Hiking Mt. Whitney Exhilaration in the thin air at 14,495 feet

THE HIKE UP California's Mount Whitney was going fine at 12,000 feet.

I was feeling only shortness of breath, a light head, a heavy sweat, hot sun, cold wind and uncertainty about the path ahead. Luck was with me on this Alpine-style fast hike up the highest mountain -- 14,495 feet -- of the lower 48 states.


There was no headache, backache or stomachache, muddled thinking, exhaustion, cold, clammy skin, or other signs of altitude sickness, the unpleasant malady fixed only by retreating downhill.

And so far there were no threatening clouds that might manufacture lightning, one of the big killers in American mountains. Three weeks earlier on this same peak, lightning killed one hiker and hurt 14 others seeking shelter in the metal-roofed summit cabin originally designed for serious star-watching rather than for protection.


At high altitudes, the human body is an alpine flower, adaptable but fragile, and the risks are numerous: falls, getting lost, avalanches, rockfalls, crevasses, lightning, hypothermia, frostbite, sunstroke, snow blindness, heart attacks, bears, bad judgment and combinations thereof.

Why go? After hiking up 85 mountains and reading many mountain books, I am not sure myself. I'd thought about climbing Mount Whitney for 11 years after reading an article about it. I liked Whitney's Lawrence-of-Arabia desert feeling, the Sierra vistas with no trees above 11,500 feet, and the odd, ancient summit.

Moreover, the trail is rough and challenging, with its grade of 30 degrees or more, but the climb does not require ropes, pitons, helmets or vertical gymnastics.

Why indeed go? Mountains are magnets, drawing people to a world of risks and images far removed from below. The hazards and the thin air momentarily make a tiny blue flower and its neighbors an entire beautiful universe. And for a peak bagger like me, it was one more peak to bag.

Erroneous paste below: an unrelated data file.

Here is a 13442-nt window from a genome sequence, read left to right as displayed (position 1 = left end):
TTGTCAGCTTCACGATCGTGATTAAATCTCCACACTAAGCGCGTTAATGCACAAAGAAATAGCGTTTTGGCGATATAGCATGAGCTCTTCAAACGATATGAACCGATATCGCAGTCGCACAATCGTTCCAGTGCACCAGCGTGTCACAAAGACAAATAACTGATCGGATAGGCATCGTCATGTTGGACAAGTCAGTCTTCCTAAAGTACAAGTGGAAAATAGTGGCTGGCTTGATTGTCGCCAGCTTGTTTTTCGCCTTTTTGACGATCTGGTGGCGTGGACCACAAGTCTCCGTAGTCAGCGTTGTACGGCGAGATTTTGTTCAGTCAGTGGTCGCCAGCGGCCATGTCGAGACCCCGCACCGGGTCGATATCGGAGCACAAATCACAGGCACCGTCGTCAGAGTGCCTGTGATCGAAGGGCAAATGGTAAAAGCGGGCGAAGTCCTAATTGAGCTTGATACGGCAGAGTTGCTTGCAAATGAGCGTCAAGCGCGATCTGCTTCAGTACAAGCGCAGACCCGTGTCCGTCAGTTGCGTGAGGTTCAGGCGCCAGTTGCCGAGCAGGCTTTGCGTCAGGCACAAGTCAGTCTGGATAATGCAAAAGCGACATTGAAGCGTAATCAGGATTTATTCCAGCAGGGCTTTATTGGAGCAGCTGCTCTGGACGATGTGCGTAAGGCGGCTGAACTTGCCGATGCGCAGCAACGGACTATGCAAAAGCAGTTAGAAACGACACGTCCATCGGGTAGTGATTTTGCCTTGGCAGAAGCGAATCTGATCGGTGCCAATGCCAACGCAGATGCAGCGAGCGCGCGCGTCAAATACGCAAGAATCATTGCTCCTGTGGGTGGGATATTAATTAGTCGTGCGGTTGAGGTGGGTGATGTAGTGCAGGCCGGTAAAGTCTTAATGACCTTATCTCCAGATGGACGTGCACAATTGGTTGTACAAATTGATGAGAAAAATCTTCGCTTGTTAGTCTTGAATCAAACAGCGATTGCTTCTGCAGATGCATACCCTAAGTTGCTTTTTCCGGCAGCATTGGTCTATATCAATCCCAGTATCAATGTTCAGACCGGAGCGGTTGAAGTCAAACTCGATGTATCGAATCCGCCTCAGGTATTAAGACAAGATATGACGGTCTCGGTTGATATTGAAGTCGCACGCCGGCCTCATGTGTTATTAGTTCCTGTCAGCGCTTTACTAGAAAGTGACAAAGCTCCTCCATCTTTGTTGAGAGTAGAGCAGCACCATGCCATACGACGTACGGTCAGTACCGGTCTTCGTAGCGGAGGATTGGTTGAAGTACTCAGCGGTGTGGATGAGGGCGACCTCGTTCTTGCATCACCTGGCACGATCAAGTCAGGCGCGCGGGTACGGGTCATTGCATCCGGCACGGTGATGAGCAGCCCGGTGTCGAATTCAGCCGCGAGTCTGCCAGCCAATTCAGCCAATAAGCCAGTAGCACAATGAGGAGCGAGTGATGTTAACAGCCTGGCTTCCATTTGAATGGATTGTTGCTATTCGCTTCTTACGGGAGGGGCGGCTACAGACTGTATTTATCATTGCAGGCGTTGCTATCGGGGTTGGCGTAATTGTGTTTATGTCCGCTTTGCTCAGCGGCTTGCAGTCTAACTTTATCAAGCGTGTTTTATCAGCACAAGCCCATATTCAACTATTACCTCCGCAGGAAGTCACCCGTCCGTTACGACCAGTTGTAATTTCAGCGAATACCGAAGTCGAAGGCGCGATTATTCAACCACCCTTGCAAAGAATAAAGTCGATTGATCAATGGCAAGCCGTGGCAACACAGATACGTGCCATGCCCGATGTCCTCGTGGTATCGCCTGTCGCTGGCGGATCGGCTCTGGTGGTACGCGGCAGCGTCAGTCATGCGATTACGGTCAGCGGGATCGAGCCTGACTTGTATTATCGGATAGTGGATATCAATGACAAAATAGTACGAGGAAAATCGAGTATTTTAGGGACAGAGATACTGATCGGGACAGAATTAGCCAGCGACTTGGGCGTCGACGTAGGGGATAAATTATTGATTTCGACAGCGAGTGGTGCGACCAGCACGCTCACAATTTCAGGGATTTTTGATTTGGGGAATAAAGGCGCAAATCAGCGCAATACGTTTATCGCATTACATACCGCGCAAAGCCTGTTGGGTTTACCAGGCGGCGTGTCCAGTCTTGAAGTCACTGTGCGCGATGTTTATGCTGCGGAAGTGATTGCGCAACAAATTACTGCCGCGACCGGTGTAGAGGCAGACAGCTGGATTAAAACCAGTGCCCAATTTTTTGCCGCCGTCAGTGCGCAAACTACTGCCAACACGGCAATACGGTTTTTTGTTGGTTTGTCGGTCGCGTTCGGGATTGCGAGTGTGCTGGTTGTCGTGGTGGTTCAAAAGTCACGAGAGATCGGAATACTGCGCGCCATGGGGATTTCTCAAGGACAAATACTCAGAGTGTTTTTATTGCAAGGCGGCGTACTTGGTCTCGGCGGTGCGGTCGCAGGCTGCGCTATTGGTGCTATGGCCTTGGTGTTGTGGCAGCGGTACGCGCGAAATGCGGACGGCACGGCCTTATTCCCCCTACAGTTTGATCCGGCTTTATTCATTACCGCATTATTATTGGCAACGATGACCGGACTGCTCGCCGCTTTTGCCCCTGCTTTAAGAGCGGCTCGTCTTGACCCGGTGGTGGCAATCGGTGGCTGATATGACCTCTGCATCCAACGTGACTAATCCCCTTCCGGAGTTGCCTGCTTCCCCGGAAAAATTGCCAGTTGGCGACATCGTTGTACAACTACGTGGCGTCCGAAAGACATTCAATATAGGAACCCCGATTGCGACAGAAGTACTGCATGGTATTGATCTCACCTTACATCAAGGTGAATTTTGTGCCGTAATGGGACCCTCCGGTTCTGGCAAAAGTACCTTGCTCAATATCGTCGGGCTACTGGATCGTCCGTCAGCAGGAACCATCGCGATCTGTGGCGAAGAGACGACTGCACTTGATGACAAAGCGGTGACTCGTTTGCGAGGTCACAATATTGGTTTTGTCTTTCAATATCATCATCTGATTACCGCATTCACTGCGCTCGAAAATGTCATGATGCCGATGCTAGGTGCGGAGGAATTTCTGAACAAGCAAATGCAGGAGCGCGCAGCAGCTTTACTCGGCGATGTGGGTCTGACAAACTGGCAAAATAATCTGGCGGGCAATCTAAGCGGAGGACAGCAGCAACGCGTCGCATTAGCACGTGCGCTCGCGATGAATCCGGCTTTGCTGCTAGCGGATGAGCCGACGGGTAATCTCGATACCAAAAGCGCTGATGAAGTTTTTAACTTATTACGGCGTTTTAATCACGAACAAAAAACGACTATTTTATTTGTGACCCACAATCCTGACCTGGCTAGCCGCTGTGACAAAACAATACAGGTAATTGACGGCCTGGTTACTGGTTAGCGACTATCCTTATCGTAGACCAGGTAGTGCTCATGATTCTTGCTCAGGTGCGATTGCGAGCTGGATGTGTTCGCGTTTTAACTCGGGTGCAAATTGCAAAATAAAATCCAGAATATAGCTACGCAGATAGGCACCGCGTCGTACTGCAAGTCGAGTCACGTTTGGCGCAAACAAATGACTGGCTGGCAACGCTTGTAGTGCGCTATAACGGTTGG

More than half the hikers who try the main Whitney Portal Route fail because they are out of shape, get altitude sickness, face bad weather, get hurt or have other problems. About 7,000 people make it to the top each year.

My hike began from Whitney Portal at 8,361 feet, and I was alone. A son in San Francisco who hiked with me for a week in Yosemite in April couldn't make it.

It's safer to hike with others, but that's not always possible. I knew there would be other climbers on the trail. And I told a friend my route and my starting and finishing times.


I got going an hour before sunrise, wanting to knock off a big chunk before the sun got tough. Also, it's better to walk in darkness when you're fresh.

The climb would cover 22 miles and 12,200 feet up and down in one day.

I strolled up into the John Muir Wilderness and the first thrill of the day -- dawn in the clear air of the hills, four hours' driving time from the poisonous smog of Los Angeles. The eastern sky over the Inyo Mountains began its wake-up calls, from pale blue to gold. About 6 a.m., the sun appeared.

It was typical of thrills in the mountains: The good ones are in slow motion.